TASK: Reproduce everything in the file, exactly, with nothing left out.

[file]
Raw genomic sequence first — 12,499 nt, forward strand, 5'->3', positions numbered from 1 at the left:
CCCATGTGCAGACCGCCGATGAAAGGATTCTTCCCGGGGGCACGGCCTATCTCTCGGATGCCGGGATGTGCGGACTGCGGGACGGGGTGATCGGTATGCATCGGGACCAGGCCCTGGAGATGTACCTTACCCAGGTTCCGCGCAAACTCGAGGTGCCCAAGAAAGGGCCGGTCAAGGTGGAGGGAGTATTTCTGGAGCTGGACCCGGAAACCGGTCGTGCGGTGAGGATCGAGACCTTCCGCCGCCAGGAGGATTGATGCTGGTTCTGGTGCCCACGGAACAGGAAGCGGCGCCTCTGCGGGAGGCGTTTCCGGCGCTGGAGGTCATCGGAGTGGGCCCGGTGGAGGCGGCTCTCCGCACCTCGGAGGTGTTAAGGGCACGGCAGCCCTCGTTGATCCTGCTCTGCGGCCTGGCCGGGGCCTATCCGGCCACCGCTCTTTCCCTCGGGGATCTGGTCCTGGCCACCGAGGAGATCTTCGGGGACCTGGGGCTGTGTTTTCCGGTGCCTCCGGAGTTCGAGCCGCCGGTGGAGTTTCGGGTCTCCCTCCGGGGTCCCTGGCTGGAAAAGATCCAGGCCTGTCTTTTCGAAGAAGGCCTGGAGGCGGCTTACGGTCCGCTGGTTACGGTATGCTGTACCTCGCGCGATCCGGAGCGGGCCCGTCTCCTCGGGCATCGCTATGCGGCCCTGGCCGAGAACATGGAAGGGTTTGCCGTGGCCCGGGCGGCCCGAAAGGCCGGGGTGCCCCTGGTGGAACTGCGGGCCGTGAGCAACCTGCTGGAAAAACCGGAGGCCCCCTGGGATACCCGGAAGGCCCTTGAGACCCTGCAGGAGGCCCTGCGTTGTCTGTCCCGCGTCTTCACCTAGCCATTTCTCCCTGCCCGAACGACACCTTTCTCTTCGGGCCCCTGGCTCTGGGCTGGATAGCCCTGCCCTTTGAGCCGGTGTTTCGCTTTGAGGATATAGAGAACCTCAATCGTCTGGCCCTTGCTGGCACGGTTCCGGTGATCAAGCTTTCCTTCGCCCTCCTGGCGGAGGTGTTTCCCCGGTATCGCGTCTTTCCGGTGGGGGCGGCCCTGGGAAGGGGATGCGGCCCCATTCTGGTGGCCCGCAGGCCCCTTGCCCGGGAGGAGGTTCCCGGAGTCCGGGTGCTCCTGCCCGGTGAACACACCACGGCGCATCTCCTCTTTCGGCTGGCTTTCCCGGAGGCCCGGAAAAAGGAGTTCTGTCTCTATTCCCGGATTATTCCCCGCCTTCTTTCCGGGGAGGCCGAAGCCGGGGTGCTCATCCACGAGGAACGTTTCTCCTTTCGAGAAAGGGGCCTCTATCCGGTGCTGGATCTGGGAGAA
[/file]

Raw genomic sequence first — 12,499 nt, forward strand, 5'->3', positions numbered from 1 at the left:
CCCATGTGCAGACCGCCGATGAAAGGATTCTTCCCGGGGGCACGGCCTATCTCTCGGATGCCGGGATGTGCGGACTGCGGGACGGGGTGATCGGTATGCATCGGGACCAGGCCCTGGAGATGTACCTTACCCAGGTTCCGCGCAAACTCGAGGTGCCCAAGAAAGGGCCGGTCAAGGTGGAGGGAGTATTTCTGGAGCTGGACCCGGAAACCGGTCGTGCGGTGAGGATCGAGACCTTCCGCCGCCAGGAGGATTGATGCTGGTTCTGGTGCCCACGGAACAGGAAGCGGCGCCTCTGCGGGAGGCGTTTCCGGCGCTGGAGGTCATCGGAGTGGGCCCGGTGGAGGCGGCTCTCCGCACCTCGGAGGTGTTAAGGGCACGGCAGCCCTCGTTGATCCTGCTCTGCGGCCTGGCCGGGGCCTATCCGGCCACCGCTCTTTCCCTCGGGGATCTGGTCCTGGCCACCGAGGAGATCTTCGGGGACCTGGGGCTGTGTTTTCCGGTGCCTCCGGAGTTCGAGCCGCCGGTGGAGTTTCGGGTCTCCCTCCGGGGTCCCTGGCTGGAAAAGATCCAGGCCTGTCTTTTCGAAGAAGGCCTGGAGGCGGCTTACGGTCCGCTGGTTACGGTATGCTGTACCTCGCGCGATCCGGAGCGGGCCCGTCTCCTCGGGCATCGCTATGCGGCCCTGGCCGAGAACATGGAAGGGTTTGCCGTGGCCCGGGCGGCCCGAAAGGCCGGGGTGCCCCTGGTGGAACTGCGGGCCGTGAGCAACCTGCTGGAAAAACCGGAGGCCCCCTGGGATACCCGGAAGGCCCTTGAGACCCTGCAGGAGGCCCTGCGTTGTCTGTCCCGCGTCTTCACCTAGCCATTTCTCCCTGCCCGAACGACACCTTTCTCTTCGGGCCCCTGGCTCTGGGCTGGATAGCCCTGCCCTTTGAGCCGGTGTTTCGCTTTGAGGATATAGAGAACCTCAATCGTCTGGCCCTTGCTGGCACGGTTCCGGTGATCAAGCTTTCCTTCGCCCTCCTGGCGGAGGTGTTTCCCCGGTATCGCGTCTTTCCGGTGGGGGCGGCCCTGGGAAGGGGATGCGGCCCCATTCTGGTGGCCCGCAGGCCCCTTGCCCGGGAGGAGGTTCCCGGAGTCCGGGTGCTCCTGCCCGGTGAACACACCACGGCGCATCTCCTCTTTCGGCTGGCTTTCCCGGAGGCCCGGAAAAAGGAGTTCTGTCTCTATTCCCGGATTATTCCCCGCCTTCTTTCCGGGGAGGCCGAAGCCGGGGTGCTCATCCACGAGGAACGTTTCTCCTTTCGAGAAAGGGGCCTCTATCCGGTGCTGGATCTGGGAGAA